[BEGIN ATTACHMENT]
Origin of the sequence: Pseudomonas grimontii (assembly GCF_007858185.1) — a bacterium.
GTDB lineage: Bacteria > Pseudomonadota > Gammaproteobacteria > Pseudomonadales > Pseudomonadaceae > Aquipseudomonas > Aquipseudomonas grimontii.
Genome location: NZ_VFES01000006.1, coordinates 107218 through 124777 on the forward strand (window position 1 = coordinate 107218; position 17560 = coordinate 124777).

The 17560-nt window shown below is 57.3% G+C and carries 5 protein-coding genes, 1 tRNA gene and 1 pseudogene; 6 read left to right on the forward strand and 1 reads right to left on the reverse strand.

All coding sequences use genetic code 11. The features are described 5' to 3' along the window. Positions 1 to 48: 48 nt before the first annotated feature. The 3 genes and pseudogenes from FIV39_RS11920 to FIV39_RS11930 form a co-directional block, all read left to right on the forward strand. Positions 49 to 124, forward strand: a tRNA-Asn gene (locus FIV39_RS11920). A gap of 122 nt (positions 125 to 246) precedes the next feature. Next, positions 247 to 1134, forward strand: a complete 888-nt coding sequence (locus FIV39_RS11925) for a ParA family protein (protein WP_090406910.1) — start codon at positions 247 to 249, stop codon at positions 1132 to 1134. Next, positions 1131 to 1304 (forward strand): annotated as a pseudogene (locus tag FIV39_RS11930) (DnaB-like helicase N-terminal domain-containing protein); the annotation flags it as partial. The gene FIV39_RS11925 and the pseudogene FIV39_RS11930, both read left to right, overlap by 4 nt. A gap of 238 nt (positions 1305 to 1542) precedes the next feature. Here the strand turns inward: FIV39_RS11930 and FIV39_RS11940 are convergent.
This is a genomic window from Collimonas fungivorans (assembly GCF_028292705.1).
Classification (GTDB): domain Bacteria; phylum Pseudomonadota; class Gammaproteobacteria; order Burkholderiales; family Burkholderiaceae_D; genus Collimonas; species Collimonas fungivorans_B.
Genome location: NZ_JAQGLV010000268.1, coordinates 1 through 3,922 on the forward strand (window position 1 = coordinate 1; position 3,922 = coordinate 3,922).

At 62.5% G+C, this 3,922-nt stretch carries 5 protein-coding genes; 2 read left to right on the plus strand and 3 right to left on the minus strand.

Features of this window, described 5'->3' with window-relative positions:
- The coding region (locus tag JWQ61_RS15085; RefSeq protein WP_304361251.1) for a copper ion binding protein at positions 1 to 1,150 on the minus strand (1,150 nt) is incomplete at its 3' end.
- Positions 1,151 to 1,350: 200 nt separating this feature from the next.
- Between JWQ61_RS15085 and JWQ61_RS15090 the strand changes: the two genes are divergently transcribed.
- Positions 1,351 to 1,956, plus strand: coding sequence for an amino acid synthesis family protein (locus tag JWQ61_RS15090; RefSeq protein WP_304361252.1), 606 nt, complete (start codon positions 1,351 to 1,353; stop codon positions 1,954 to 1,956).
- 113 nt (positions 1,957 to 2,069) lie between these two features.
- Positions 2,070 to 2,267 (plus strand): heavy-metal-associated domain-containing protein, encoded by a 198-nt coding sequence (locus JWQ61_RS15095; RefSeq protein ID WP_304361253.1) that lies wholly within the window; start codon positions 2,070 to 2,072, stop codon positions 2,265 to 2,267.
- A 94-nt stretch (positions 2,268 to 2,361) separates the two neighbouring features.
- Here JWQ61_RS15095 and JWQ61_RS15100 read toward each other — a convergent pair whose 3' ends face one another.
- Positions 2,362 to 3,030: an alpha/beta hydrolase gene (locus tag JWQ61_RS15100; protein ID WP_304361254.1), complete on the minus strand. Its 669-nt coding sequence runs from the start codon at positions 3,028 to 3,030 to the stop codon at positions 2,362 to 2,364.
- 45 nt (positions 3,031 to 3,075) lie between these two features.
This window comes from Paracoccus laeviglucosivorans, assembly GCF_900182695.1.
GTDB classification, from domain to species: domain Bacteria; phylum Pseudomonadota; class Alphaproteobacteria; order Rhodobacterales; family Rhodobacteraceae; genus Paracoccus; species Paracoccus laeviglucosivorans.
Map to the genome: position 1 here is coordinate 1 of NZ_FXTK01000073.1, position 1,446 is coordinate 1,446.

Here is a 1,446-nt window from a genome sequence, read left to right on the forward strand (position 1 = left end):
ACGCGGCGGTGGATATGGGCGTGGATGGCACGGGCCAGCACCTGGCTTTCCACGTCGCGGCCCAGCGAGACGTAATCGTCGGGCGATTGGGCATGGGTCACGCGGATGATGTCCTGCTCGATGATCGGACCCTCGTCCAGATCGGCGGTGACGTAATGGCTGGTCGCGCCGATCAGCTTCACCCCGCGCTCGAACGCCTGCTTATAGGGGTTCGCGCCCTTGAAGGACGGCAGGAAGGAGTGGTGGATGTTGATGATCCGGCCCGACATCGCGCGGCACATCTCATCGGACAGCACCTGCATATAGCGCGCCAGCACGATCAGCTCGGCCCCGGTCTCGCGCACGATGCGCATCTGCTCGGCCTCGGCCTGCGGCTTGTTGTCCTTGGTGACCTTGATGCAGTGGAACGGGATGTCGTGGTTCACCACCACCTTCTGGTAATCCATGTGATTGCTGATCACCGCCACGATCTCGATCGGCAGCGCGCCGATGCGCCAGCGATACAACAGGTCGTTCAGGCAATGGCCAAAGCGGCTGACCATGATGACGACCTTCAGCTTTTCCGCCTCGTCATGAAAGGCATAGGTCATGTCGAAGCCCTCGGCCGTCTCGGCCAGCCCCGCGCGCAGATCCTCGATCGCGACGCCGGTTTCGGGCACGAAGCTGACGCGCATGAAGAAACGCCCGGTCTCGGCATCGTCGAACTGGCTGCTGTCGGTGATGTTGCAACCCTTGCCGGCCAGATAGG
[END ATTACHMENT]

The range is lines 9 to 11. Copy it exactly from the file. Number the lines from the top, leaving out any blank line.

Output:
At 62.5% G+C, this 3,922-nt stretch carries 5 protein-coding genes; 2 read left to right on the plus strand and 3 right to left on the minus strand.

Features of this window, described 5'->3' with window-relative positions:
- The coding region (locus tag JWQ61_RS15085; RefSeq protein WP_304361251.1) for a copper ion binding protein at positions 1 to 1,150 on the minus strand (1,150 nt) is incomplete at its 3' end.